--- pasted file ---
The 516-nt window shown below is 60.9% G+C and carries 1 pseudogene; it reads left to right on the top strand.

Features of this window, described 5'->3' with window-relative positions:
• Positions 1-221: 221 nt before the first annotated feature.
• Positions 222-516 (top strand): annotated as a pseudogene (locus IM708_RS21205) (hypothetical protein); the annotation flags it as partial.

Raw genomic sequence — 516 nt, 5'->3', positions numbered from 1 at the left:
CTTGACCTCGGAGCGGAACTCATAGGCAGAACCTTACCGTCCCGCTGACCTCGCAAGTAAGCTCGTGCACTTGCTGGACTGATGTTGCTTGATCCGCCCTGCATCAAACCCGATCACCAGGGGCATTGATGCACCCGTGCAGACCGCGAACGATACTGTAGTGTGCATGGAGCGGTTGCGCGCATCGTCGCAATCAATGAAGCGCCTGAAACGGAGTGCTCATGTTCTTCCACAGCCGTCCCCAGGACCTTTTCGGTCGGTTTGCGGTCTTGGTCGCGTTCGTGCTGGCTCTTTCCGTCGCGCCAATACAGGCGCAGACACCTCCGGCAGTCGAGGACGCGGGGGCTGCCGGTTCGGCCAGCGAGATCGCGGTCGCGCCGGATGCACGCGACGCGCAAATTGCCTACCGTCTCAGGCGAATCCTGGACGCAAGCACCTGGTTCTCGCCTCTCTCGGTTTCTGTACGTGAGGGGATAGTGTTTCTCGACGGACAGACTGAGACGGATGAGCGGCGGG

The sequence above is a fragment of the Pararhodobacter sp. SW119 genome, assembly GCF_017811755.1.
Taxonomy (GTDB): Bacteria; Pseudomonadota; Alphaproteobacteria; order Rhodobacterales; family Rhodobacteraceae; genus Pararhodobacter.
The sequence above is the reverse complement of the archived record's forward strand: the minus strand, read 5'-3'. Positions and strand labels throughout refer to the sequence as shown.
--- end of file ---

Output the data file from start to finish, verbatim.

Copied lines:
The 516-nt window shown below is 60.9% G+C and carries 1 pseudogene; it reads left to right on the top strand.

Features of this window, described 5'->3' with window-relative positions:
• Positions 1-221: 221 nt before the first annotated feature.
• Positions 222-516 (top strand): annotated as a pseudogene (locus IM708_RS21205) (hypothetical protein); the annotation flags it as partial.

Raw genomic sequence — 516 nt, 5'->3', positions numbered from 1 at the left:
CTTGACCTCGGAGCGGAACTCATAGGCAGAACCTTACCGTCCCGCTGACCTCGCAAGTAAGCTCGTGCACTTGCTGGACTGATGTTGCTTGATCCGCCCTGCATCAAACCCGATCACCAGGGGCATTGATGCACCCGTGCAGACCGCGAACGATACTGTAGTGTGCATGGAGCGGTTGCGCGCATCGTCGCAATCAATGAAGCGCCTGAAACGGAGTGCTCATGTTCTTCCACAGCCGTCCCCAGGACCTTTTCGGTCGGTTTGCGGTCTTGGTCGCGTTCGTGCTGGCTCTTTCCGTCGCGCCAATACAGGCGCAGACACCTCCGGCAGTCGAGGACGCGGGGGCTGCCGGTTCGGCCAGCGAGATCGCGGTCGCGCCGGATGCACGCGACGCGCAAATTGCCTACCGTCTCAGGCGAATCCTGGACGCAAGCACCTGGTTCTCGCCTCTCTCGGTTTCTGTACGTGAGGGGATAGTGTTTCTCGACGGACAGACTGAGACGGATGAGCGGCGGG

The sequence above is a fragment of the Pararhodobacter sp. SW119 genome, assembly GCF_017811755.1.
Taxonomy (GTDB): Bacteria; Pseudomonadota; Alphaproteobacteria; order Rhodobacterales; family Rhodobacteraceae; genus Pararhodobacter.
The sequence above is the reverse complement of the archived record's forward strand: the minus strand, read 5'-3'. Positions and strand labels throughout refer to the sequence as shown.